London is a Paradox

A place that evokes romantic visions of a glittering city built on the famous River Thames, home to millions from all walks of life. For many, it’s the centre of the universe. However, it’s also home to extreme poverty, rampant homelessness, high crime rates and the place where, quite literally, manners have gone to die.

I fell under London’s spell back when I was a young Brownie on a day trip to the Natural History Museum. The big, busy streets, grand buildings and black cabs were like another world to the one I’d grown up in. As I got older, day trips to London were still immensely thrilling; seeing the London Eye glide past as my train pulled into Waterloo Station would give me a frisson of excitement and I could not wait to be out, mixing with the swell of commuters and tourists like I was one of them, like I belonged there.

Moving there in February 2005 marked a major change in my life and a huge step forward to achieving something I’d always wanted.

The first six years there were brilliant. The first place I lived was in a flat on the Isle of Dogs, my favourite part of the city. For the first couple of days though, I felt a bit nervous of going out and just stayed at home which was really silly as I was finally in the place I’d always wanted to be, I soon realised I should just embrace it! My first proper venture out was straight to Oxford Street and after that, it was just a question of familiarising myself with the area and my commute.

From the Isle of Dogs, I eventually moved to New Cross in South (or Sarf) London which was an interesting place to live, to say the least. Living there taught me to be streetwise, it was a completely different vibe and feel to the East End (which I loved) and I got to know places like Peckham, Lewisham and Deptford.

Back to the Isle of Dogs I eventually went, a nice house share with some nice people, back in my comfort zone. A house sale forced another move and I ended up in Muswell Hill in North (or Norf) London. As different to New Cross and the Isle of Dogs as day and night. As lovely as Muswell Hill is, it does have a every elitist element with its posh shops, quirky restaurants and the sort of yummy mummy element parodied on social media. It didn’t suit me and I only lived there for ten months before high-tailing it back to the Isle of Dogs.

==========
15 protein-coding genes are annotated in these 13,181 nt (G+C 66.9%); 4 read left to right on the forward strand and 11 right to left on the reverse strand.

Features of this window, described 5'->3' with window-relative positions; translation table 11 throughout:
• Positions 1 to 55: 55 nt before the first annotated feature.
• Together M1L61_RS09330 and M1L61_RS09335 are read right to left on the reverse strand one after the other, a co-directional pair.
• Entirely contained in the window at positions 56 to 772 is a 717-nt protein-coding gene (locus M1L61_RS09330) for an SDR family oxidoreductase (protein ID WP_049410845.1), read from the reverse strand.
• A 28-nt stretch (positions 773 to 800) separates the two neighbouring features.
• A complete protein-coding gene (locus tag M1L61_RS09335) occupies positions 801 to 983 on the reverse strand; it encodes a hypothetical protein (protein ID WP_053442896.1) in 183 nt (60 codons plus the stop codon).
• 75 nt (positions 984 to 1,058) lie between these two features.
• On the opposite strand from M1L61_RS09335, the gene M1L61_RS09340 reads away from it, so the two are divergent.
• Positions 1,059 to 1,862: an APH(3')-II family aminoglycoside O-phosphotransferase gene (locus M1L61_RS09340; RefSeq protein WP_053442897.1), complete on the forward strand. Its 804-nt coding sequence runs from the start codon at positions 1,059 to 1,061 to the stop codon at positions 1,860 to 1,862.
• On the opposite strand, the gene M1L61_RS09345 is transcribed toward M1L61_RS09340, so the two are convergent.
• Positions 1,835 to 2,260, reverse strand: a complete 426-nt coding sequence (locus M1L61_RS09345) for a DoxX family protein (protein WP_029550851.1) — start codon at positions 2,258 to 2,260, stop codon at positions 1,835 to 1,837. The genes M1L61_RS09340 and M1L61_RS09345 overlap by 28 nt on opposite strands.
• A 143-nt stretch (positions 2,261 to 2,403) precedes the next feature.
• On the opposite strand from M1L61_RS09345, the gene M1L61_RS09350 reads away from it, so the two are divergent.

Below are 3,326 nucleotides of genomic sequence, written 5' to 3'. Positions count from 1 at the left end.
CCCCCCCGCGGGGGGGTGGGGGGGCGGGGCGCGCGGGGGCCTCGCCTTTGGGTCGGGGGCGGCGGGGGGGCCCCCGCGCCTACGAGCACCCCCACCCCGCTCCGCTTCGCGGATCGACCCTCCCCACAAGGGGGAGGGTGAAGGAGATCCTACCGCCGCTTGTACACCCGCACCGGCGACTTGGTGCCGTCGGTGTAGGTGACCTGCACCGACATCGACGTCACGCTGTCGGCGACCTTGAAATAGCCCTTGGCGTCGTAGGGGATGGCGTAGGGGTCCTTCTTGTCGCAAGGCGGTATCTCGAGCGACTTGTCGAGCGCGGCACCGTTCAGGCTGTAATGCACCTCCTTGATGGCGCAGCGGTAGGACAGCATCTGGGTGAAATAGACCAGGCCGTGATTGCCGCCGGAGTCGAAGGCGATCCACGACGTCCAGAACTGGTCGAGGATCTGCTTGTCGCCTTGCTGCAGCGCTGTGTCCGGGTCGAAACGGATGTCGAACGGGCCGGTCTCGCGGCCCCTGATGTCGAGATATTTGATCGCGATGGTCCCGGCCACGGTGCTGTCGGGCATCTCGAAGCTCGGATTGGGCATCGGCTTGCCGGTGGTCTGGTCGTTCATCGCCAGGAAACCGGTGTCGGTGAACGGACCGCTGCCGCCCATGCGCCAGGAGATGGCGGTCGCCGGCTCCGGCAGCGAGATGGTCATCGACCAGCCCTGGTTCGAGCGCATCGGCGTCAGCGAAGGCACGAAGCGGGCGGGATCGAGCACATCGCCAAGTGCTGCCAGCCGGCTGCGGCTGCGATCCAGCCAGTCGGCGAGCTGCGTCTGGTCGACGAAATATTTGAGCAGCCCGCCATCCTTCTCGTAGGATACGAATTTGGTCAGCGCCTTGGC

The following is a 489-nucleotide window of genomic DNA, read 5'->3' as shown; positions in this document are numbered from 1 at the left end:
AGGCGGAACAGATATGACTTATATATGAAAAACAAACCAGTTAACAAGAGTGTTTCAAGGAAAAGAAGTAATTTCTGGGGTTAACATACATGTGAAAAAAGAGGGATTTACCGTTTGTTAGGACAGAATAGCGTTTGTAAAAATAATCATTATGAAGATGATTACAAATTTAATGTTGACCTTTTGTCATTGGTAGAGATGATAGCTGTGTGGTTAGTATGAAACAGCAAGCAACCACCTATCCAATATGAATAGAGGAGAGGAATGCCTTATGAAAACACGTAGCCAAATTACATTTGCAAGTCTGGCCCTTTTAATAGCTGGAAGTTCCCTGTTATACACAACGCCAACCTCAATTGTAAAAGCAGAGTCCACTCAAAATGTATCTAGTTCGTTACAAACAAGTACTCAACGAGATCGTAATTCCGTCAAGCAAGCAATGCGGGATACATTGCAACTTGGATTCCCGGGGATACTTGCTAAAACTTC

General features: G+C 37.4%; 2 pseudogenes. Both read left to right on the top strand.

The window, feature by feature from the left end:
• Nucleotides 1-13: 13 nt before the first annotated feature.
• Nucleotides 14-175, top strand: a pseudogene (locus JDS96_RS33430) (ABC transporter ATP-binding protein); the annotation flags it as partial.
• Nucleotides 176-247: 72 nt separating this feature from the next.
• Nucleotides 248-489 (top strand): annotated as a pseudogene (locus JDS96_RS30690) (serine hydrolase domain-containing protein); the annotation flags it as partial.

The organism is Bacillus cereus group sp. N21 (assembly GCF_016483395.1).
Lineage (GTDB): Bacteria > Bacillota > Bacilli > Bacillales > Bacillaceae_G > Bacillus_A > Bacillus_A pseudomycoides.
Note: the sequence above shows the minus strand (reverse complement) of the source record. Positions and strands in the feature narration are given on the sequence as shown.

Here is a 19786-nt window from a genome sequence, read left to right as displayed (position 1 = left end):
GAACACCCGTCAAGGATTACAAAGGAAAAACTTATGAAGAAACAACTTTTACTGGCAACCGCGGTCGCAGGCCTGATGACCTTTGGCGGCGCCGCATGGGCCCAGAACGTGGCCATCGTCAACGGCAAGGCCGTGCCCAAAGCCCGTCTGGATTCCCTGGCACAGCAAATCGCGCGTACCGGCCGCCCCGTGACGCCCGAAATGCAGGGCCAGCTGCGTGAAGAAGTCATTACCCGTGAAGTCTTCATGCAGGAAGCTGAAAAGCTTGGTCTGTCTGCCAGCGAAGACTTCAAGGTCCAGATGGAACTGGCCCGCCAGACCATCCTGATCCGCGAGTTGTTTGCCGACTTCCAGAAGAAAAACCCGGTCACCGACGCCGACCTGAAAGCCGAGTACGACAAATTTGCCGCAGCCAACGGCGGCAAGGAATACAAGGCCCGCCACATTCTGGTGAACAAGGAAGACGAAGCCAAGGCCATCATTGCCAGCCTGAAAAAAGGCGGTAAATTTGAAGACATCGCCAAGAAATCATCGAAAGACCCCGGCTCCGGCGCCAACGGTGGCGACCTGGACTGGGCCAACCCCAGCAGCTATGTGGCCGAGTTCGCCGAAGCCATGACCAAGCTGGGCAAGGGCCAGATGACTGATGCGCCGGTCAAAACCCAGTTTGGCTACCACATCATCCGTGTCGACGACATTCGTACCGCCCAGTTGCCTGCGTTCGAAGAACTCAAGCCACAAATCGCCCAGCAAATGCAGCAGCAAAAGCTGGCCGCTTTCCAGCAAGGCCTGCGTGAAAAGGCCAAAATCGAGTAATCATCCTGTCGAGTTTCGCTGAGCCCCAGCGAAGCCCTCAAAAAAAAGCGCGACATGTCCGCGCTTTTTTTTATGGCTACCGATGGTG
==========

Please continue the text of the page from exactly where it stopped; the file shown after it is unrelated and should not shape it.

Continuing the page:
Alas, the dream had to end and end it did. With the advent of the Olympics in Stratford, rents and house prices in East London began to sky rocket. People were being turfed out of their homes so greedy landlords could rent them out for three or four times the normal rent just for the few weeks of the event. I moved further out to an area of South London where I ended up staying for three years.

I’d never liked the general attitude of people in the city. Rudeness and selfishness go hand in glove there. Manners are a thing of the past. Getting on and off busy tube lines is like a rugby scrum, some people think nothing of elbowing, kicking, pulling or pushing someone out of the way just to get on a train. Ridiculous really, when the next service is usually only a couple of minutes behind. The cost of living is beyond what most people can afford, travel is very expensive, it’s overcrowded, dirty, smelly and not very safe.

I remember being on the District Line one morning, travelling to work as usual and a thought popped into my head; “Why am I doing this?” I had a real moment of clarity and knew that the time had come, I was ready to leave.

How fortunate it was, that I changed jobs in 2014 and discovered that my new employers, being a very large company, had offices outside London. Less than a year after starting my new job I had relocated lock, stock and barrel to a beautiful market town in the country. I have gorgeous countryside all around, a car instead of an awful train journey, a 3-bed house cheaper than my 1-bed flat, a nice office to work in and my stress levels have massively reduced.

So, whilst this post isn’t written to put anyone reading it off the idea of ever going to London I would just like to invite people to think about why they might covet the idea of going to live and work there. As I discovered, London is not the centre of the universe; there are so many other cities and towns in the UK with thriving prospects, vibrant life and better opportunities. Ok, the wages may be a bit lower but this is offset by lower cost of living, lower house prices etc.; it’s all relative.

I do have very fond memories of my ten years there and I enjoyed my life. I had a lot of fun, met loads of interesting people and made some lovely friends so don’t think for a moment that I regret it because, I don’t. I guess I’m just older and wiser now 🙂

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